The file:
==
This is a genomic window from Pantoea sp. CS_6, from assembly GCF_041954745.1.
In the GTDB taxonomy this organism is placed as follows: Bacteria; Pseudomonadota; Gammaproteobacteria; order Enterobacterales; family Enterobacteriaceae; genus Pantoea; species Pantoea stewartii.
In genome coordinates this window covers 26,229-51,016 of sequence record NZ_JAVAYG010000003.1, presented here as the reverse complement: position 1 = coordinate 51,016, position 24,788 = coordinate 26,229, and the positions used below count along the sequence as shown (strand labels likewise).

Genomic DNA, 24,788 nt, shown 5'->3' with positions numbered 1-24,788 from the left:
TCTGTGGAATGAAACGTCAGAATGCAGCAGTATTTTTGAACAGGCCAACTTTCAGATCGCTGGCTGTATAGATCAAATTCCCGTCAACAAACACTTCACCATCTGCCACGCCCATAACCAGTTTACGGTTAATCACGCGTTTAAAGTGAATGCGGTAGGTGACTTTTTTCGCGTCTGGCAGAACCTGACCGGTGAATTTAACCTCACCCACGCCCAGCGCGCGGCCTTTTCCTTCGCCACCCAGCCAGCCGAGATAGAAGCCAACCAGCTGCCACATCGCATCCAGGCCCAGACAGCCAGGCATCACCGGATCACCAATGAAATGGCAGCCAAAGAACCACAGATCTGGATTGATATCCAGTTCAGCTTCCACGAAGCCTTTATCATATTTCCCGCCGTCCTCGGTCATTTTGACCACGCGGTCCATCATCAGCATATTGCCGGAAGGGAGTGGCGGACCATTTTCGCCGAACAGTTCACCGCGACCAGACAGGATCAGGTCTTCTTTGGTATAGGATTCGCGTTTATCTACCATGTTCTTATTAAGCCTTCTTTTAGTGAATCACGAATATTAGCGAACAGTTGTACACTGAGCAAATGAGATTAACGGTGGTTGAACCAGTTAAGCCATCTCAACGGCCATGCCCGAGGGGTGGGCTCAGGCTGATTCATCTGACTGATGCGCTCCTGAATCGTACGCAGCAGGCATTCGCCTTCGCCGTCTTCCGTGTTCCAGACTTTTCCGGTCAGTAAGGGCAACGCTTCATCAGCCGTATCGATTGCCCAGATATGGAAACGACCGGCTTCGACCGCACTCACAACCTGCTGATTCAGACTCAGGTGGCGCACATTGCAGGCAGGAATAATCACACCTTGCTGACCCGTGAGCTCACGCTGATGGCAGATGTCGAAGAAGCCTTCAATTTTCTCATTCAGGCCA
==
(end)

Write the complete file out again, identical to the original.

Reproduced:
This is a genomic window from Pantoea sp. CS_6, from assembly GCF_041954745.1.
In the GTDB taxonomy this organism is placed as follows: Bacteria; Pseudomonadota; Gammaproteobacteria; order Enterobacterales; family Enterobacteriaceae; genus Pantoea; species Pantoea stewartii.
In genome coordinates this window covers 26,229-51,016 of sequence record NZ_JAVAYG010000003.1, presented here as the reverse complement: position 1 = coordinate 51,016, position 24,788 = coordinate 26,229, and the positions used below count along the sequence as shown (strand labels likewise).

Genomic DNA, 24,788 nt, shown 5'->3' with positions numbered 1-24,788 from the left:
TCTGTGGAATGAAACGTCAGAATGCAGCAGTATTTTTGAACAGGCCAACTTTCAGATCGCTGGCTGTATAGATCAAATTCCCGTCAACAAACACTTCACCATCTGCCACGCCCATAACCAGTTTACGGTTAATCACGCGTTTAAAGTGAATGCGGTAGGTGACTTTTTTCGCGTCTGGCAGAACCTGACCGGTGAATTTAACCTCACCCACGCCCAGCGCGCGGCCTTTTCCTTCGCCACCCAGCCAGCCGAGATAGAAGCCAACCAGCTGCCACATCGCATCCAGGCCCAGACAGCCAGGCATCACCGGATCACCAATGAAATGGCAGCCAAAGAACCACAGATCTGGATTGATATCCAGTTCAGCTTCCACGAAGCCTTTATCATATTTCCCGCCGTCCTCGGTCATTTTGACCACGCGGTCCATCATCAGCATATTGCCGGAAGGGAGTGGCGGACCATTTTCGCCGAACAGTTCACCGCGACCAGACAGGATCAGGTCTTCTTTGGTATAGGATTCGCGTTTATCTACCATGTTCTTATTAAGCCTTCTTTTAGTGAATCACGAATATTAGCGAACAGTTGTACACTGAGCAAATGAGATTAACGGTGGTTGAACCAGTTAAGCCATCTCAACGGCCATGCCCGAGGGGTGGGCTCAGGCTGATTCATCTGACTGATGCGCTCCTGAATCGTACGCAGCAGGCATTCGCCTTCGCCGTCTTCCGTGTTCCAGACTTTTCCGGTCAGTAAGGGCAACGCTTCATCAGCCGTATCGATTGCCCAGATATGGAAACGACCGGCTTCGACCGCACTCACAACCTGCTGATTCAGACTCAGGTGGCGCACATTGCAGGCAGGAATAATCACACCTTGCTGACCCGTGAGCTCACGCTGATGGCAGATGTCGAAGAAGCCTTCAATTTTCTCATTCAGGCCA